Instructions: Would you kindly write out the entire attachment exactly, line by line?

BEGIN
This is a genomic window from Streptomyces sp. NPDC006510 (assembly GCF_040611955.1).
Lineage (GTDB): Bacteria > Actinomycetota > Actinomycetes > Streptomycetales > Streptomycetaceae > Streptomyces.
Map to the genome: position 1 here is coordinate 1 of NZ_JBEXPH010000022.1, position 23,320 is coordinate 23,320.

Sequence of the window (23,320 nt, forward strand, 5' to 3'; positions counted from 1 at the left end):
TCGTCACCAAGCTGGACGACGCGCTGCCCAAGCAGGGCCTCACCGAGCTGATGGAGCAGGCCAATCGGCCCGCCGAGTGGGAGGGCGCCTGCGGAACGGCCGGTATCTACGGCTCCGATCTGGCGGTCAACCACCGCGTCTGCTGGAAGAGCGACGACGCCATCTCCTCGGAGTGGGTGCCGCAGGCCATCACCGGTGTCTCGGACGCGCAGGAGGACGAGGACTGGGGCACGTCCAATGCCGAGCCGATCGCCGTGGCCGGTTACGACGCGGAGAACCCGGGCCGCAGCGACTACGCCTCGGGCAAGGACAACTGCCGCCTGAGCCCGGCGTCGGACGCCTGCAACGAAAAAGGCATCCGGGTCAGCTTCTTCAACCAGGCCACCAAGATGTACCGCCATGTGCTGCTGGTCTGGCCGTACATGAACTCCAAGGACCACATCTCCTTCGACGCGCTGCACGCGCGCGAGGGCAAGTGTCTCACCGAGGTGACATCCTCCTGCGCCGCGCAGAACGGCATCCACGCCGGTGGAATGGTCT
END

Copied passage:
This is a genomic window from Streptomyces sp. NPDC006510 (assembly GCF_040611955.1).
Lineage (GTDB): Bacteria > Actinomycetota > Actinomycetes > Streptomycetales > Streptomycetaceae > Streptomyces.
Map to the genome: position 1 here is coordinate 1 of NZ_JBEXPH010000022.1, position 23,320 is coordinate 23,320.

Sequence of the window (23,320 nt, forward strand, 5' to 3'; positions counted from 1 at the left end):
TCGTCACCAAGCTGGACGACGCGCTGCCCAAGCAGGGCCTCACCGAGCTGATGGAGCAGGCCAATCGGCCCGCCGAGTGGGAGGGCGCCTGCGGAACGGCCGGTATCTACGGCTCCGATCTGGCGGTCAACCACCGCGTCTGCTGGAAGAGCGACGACGCCATCTCCTCGGAGTGGGTGCCGCAGGCCATCACCGGTGTCTCGGACGCGCAGGAGGACGAGGACTGGGGCACGTCCAATGCCGAGCCGATCGCCGTGGCCGGTTACGACGCGGAGAACCCGGGCCGCAGCGACTACGCCTCGGGCAAGGACAACTGCCGCCTGAGCCCGGCGTCGGACGCCTGCAACGAAAAAGGCATCCGGGTCAGCTTCTTCAACCAGGCCACCAAGATGTACCGCCATGTGCTGCTGGTCTGGCCGTACATGAACTCCAAGGACCACATCTCCTTCGACGCGCTGCACGCGCGCGAGGGCAAGTGTCTCACCGAGGTGACATCCTCCTGCGCCGCGCAGAACGGCATCCACGCCGGTGGAATGGTCT